Wednesday, 9 January 2013

Loch Ness Monster Symposium April 2013

This year marks the 80th anniversary of the first sighting of the modern age of the Loch Ness Monster and to mark this milestone a symposium is to be held in the city of Edinburgh on the 6th of April 2013. A variety of speakers have been lined up to talk on various aspects of this enduring story ending with a panel discussion on what the Loch Ness Monster is and is not. The speaker roster is below and the official website is here and if this is not yet up and running try the website of co-organise Gordon Rutter at this link.
Adrian Shine - The biology of Loch Ness and an overview of geography.
Roland Watson - The pre-1933 history of Loch Ness Monster and its folklore.
Paul Harrison - Loch Ness Monster History 1933-1971.
Tony Harmsworth - Loch Ness 1972 to present.
David Martin-Jones - Nessie on Film.
Charles Paxton - Statistical analysis of eyewitness reports.
Gordon Rutter - Photographic evidence of the Loch Ness monster.
Panel Discussion - Hypotheses for the Loch Ness monster: different explanations for the Loch Ness monster as both a non-monstrous and monstrous phenomena: (panel includes Adrian Shine, Paul Harrison, Steuart Campbell and Roland Watson).

The event will be sponsored by Kraken Rum and will be run under the umbrella of the Edinburgh International Science Festival which runs from the 23rd March to the 7th April. The venue will be The Counting House and further details of the event can be found again at the aforementioned websites.

Ticket purchase is essential to attend. To buy tickets, send a paypal transfer to co-organiser Charles Paxton ( for £20 – no physical tickets will be issued but the printed Paypal receipt on the day we be matched to the attendee list.

While we are on the subject of Loch Ness Monster symposiums, I would say this is the fourth event to bear that title.  The word "symposium" itself comes from the Greek word for a drinking party which seems appropriate considering the event is sponsored by a rum manufacturer and some form of alcohol will no doubt flow later. These ancient events would be held to debate, recite or celebrate events or works. I guess the drink lubricated the smooth running of the event and the "symposiarch" would decide on the strength of the drink served up depending on the type of event. Who will have that task in April is uncertain!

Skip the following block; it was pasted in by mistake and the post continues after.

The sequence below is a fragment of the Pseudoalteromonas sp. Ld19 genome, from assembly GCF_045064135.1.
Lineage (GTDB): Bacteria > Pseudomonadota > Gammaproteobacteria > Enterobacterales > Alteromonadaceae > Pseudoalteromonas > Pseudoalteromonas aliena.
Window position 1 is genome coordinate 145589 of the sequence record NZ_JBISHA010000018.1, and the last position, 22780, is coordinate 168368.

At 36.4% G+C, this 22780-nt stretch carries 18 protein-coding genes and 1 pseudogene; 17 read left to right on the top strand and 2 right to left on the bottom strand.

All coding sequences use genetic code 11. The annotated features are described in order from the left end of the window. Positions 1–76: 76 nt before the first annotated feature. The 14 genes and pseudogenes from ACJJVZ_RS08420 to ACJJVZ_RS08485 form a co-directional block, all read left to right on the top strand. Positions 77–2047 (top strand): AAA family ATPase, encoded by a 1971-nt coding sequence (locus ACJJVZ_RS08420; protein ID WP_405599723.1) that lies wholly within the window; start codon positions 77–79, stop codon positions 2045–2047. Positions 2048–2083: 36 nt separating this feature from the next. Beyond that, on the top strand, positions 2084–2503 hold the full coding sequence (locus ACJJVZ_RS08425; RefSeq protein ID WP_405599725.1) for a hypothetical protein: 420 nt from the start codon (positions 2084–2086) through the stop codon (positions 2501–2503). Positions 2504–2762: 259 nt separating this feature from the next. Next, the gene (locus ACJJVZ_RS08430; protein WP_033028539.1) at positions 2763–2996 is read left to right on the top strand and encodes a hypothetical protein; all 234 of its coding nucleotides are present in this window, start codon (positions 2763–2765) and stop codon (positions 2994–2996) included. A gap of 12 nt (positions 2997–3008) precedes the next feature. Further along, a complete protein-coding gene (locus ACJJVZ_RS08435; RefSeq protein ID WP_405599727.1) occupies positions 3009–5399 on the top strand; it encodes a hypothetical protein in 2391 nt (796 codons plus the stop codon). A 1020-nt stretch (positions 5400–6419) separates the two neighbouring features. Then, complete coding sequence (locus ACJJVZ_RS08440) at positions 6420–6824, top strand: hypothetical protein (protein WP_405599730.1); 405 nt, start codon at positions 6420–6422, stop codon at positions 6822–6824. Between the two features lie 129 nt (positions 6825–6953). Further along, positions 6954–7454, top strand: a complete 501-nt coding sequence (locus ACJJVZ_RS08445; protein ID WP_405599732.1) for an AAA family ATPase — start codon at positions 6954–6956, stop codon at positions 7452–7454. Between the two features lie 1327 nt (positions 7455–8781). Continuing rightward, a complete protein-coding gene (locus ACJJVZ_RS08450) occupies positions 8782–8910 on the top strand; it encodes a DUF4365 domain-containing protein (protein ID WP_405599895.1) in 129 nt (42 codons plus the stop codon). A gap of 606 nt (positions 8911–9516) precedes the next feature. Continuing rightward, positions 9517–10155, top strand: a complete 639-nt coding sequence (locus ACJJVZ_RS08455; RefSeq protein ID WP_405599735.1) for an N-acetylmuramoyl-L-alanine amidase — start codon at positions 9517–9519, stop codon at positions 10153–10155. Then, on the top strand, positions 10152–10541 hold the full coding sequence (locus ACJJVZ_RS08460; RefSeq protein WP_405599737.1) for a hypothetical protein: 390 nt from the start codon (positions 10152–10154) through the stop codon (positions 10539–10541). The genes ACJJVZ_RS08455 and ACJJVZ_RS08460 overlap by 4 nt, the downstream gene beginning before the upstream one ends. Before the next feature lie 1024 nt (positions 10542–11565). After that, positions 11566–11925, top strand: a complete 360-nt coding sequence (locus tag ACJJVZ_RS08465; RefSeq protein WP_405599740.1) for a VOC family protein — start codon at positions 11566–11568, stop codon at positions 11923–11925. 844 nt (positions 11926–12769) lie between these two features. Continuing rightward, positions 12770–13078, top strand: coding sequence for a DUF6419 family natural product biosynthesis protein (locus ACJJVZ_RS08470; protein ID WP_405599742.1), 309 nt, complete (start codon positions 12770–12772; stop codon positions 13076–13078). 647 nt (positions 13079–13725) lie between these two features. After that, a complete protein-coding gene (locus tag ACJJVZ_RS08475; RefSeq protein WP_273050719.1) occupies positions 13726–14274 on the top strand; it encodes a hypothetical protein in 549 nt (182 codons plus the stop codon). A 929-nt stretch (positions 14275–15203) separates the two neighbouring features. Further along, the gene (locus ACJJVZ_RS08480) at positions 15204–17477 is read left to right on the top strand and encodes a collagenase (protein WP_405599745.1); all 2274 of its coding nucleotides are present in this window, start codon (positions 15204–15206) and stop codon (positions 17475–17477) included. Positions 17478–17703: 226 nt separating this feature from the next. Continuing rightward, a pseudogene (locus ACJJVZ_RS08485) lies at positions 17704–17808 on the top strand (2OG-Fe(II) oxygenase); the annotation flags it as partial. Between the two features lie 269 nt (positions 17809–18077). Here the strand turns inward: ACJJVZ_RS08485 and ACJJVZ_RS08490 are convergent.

As far as Nessie is concerned the most famous symposium was the one that never happened in 1975. The word was out that Robert Rines and his team had got close up head, neck and body pictures of the creatures and various people from scientific and academic backgrounds were to be invited to a symposium in Edinburgh under the chairmanship of Sir Peter Scott and the sponsorship of the Royal Society to discuss these images.

Unfortunately, the media interest began to move into hyperdrive and it was felt it was not possible to conduct such a gathering in the midst of such clamour and it was cancelled. The pictures were finally shown to the world at a meeting in the Houses of Parliament to a varied audience. I remember it well and the press description of the body and long neck as looking like "bagpipes in a snowstorm"!